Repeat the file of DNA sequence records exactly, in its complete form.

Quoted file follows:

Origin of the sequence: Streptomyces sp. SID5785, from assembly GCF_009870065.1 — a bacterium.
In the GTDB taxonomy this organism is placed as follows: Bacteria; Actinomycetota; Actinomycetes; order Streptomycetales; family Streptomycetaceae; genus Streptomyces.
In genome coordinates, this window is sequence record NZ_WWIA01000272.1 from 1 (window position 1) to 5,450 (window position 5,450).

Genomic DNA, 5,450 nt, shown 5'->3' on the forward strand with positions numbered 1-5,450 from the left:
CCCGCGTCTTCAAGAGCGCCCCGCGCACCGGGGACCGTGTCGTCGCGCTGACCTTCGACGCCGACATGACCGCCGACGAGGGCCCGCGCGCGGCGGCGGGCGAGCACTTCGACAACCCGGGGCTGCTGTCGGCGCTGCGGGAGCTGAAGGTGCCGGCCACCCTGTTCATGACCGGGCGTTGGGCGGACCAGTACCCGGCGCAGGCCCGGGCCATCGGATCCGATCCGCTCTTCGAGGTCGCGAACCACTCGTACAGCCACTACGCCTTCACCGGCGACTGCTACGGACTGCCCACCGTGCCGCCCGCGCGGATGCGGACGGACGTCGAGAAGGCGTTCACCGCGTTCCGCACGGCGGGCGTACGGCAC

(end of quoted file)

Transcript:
Origin of the sequence: Streptomyces sp. SID5785, from assembly GCF_009870065.1 — a bacterium.
In the GTDB taxonomy this organism is placed as follows: Bacteria; Actinomycetota; Actinomycetes; order Streptomycetales; family Streptomycetaceae; genus Streptomyces.
In genome coordinates, this window is sequence record NZ_WWIA01000272.1 from 1 (window position 1) to 5,450 (window position 5,450).

Genomic DNA, 5,450 nt, shown 5'->3' on the forward strand with positions numbered 1-5,450 from the left:
CCCGCGTCTTCAAGAGCGCCCCGCGCACCGGGGACCGTGTCGTCGCGCTGACCTTCGACGCCGACATGACCGCCGACGAGGGCCCGCGCGCGGCGGCGGGCGAGCACTTCGACAACCCGGGGCTGCTGTCGGCGCTGCGGGAGCTGAAGGTGCCGGCCACCCTGTTCATGACCGGGCGTTGGGCGGACCAGTACCCGGCGCAGGCCCGGGCCATCGGATCCGATCCGCTCTTCGAGGTCGCGAACCACTCGTACAGCCACTACGCCTTCACCGGCGACTGCTACGGACTGCCCACCGTGCCGCCCGCGCGGATGCGGACGGACGTCGAGAAGGCGTTCACCGCGTTCCGCACGGCGGGCGTACGGCAC